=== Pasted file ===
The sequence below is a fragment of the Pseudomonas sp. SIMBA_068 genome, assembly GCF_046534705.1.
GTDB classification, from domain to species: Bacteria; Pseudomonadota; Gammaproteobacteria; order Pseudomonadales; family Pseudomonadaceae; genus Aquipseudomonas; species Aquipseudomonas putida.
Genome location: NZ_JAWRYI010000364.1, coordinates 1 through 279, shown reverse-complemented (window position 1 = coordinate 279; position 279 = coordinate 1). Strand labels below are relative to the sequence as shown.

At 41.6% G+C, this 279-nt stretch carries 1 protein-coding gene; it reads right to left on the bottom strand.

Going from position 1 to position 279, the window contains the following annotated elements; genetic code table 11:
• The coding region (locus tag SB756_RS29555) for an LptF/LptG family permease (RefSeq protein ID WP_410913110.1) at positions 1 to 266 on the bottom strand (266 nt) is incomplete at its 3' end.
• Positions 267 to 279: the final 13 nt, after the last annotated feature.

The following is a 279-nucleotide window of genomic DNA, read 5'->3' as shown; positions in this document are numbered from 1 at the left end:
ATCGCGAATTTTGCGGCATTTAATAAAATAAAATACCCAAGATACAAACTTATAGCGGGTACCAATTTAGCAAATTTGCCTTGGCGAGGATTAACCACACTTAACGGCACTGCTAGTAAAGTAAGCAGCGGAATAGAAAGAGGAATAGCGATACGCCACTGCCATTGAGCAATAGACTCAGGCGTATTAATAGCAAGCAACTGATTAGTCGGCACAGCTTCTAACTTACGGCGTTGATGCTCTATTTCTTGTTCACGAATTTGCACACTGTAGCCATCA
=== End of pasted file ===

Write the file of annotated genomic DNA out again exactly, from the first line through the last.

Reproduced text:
The sequence below is a fragment of the Pseudomonas sp. SIMBA_068 genome, assembly GCF_046534705.1.
GTDB classification, from domain to species: Bacteria; Pseudomonadota; Gammaproteobacteria; order Pseudomonadales; family Pseudomonadaceae; genus Aquipseudomonas; species Aquipseudomonas putida.
Genome location: NZ_JAWRYI010000364.1, coordinates 1 through 279, shown reverse-complemented (window position 1 = coordinate 279; position 279 = coordinate 1). Strand labels below are relative to the sequence as shown.

At 41.6% G+C, this 279-nt stretch carries 1 protein-coding gene; it reads right to left on the bottom strand.

Going from position 1 to position 279, the window contains the following annotated elements; genetic code table 11:
• The coding region (locus tag SB756_RS29555) for an LptF/LptG family permease (RefSeq protein ID WP_410913110.1) at positions 1 to 266 on the bottom strand (266 nt) is incomplete at its 3' end.
• Positions 267 to 279: the final 13 nt, after the last annotated feature.

The following is a 279-nucleotide window of genomic DNA, read 5'->3' as shown; positions in this document are numbered from 1 at the left end:
ATCGCGAATTTTGCGGCATTTAATAAAATAAAATACCCAAGATACAAACTTATAGCGGGTACCAATTTAGCAAATTTGCCTTGGCGAGGATTAACCACACTTAACGGCACTGCTAGTAAAGTAAGCAGCGGAATAGAAAGAGGAATAGCGATACGCCACTGCCATTGAGCAATAGACTCAGGCGTATTAATAGCAAGCAACTGATTAGTCGGCACAGCTTCTAACTTACGGCGTTGATGCTCTATTTCTTGTTCACGAATTTGCACACTGTAGCCATCA